Appellants contend that appellee is estopped from denying coverage or from withdrawing from the defense of the insured by once having assumed control of the defense of the action filed against him. The contention is without merit.
As stated in Belt Auto Indemnity Ass'n v. Ensley Transfer & Supply Co., 211 Ala. 84, 99 So. 787, 790, the elements of an estoppel are: "(1) A position of authority assumed by defendant [insurer] under the color of right; (2) submission to and reliance upon that assumption, by plaintiff [insured]; and (3) injury suffered by plaintiff as a proximate consequence of such submission and reliance."
Also, in our recent case of Ellison v. Butler, Ala., 124 So.2d 88, 90, we had this to say with respect to the asserted doctrine:
We held that the facts there considered did not show an estoppel.
What are the events which are claimed to have worked an estoppel? Suit was filed by appellant, Bena K. Ellison, administratrix, claiming damages for the death of deceased, Leroy Kilpatrick, as a result of riding in the vehicle insured by appellant Leo Mooradian, a nonresident of Alabama,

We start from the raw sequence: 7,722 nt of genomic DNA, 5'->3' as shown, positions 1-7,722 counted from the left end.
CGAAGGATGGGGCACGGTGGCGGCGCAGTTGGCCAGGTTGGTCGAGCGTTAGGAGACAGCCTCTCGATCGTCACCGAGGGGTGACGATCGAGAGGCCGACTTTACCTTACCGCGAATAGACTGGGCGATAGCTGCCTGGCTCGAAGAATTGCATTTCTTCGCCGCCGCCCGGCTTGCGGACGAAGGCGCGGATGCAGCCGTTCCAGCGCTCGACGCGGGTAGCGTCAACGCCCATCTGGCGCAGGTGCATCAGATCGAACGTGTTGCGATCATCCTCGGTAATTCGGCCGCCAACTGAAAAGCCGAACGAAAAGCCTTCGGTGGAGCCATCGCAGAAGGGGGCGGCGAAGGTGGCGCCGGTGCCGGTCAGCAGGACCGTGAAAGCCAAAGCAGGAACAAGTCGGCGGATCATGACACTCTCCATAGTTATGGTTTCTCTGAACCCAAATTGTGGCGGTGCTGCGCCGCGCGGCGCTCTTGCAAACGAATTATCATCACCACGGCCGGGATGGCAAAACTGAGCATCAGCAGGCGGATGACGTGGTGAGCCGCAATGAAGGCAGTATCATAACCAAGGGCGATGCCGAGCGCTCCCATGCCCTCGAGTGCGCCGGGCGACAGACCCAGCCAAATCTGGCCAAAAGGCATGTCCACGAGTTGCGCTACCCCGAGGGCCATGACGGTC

It is manifest that appellee was making every effort for Mooradian to execute a non-waiver agreement, even though it was not a condition provided in the insurance contract, in order that it might adequately defend the suit without prejudicing its rights. There were no misleading representations on the part of appellee as it simply asked Mooradian to sign a non-waiver agreement prior to appellee undertaking the defense of the suit. "An estoppel cannot exist where the knowledge of both parties is equal, and nothing is done by the one to mislead the other." Webb v. City of Demopolis, 95 Ala. 116, 13 So. 289, 297, 21 L.R.A. 62. Appellee did not by his conduct or acts induce appellant not to undertake his own defense, nor was appellant ignorant of the true facts that there had been a denial of liability and a reservation by Canal of the right to withdraw from the defense of the suit. As a consequence he did not change his position so as to prevent injury if such assertion by appellee were allowed. Mooradian through his counsel of Atlanta, Georgia did not file a special appearance to dispute the jurisdiction over his person or any other special plea but continued to insist that appellee should provide his defense to the suit. The contention of estoppel advanced by appellant does not conform to the rule of estoppel announced by the cases. Mooradian did not act or change his position by the conduct of appellee. The appellant was not injured or prejudiced by the filing of the general appearance by appellee since if no appearance had been filed for him, a judgment by default against him would have been in order. Under these circumstances Mooradian would not have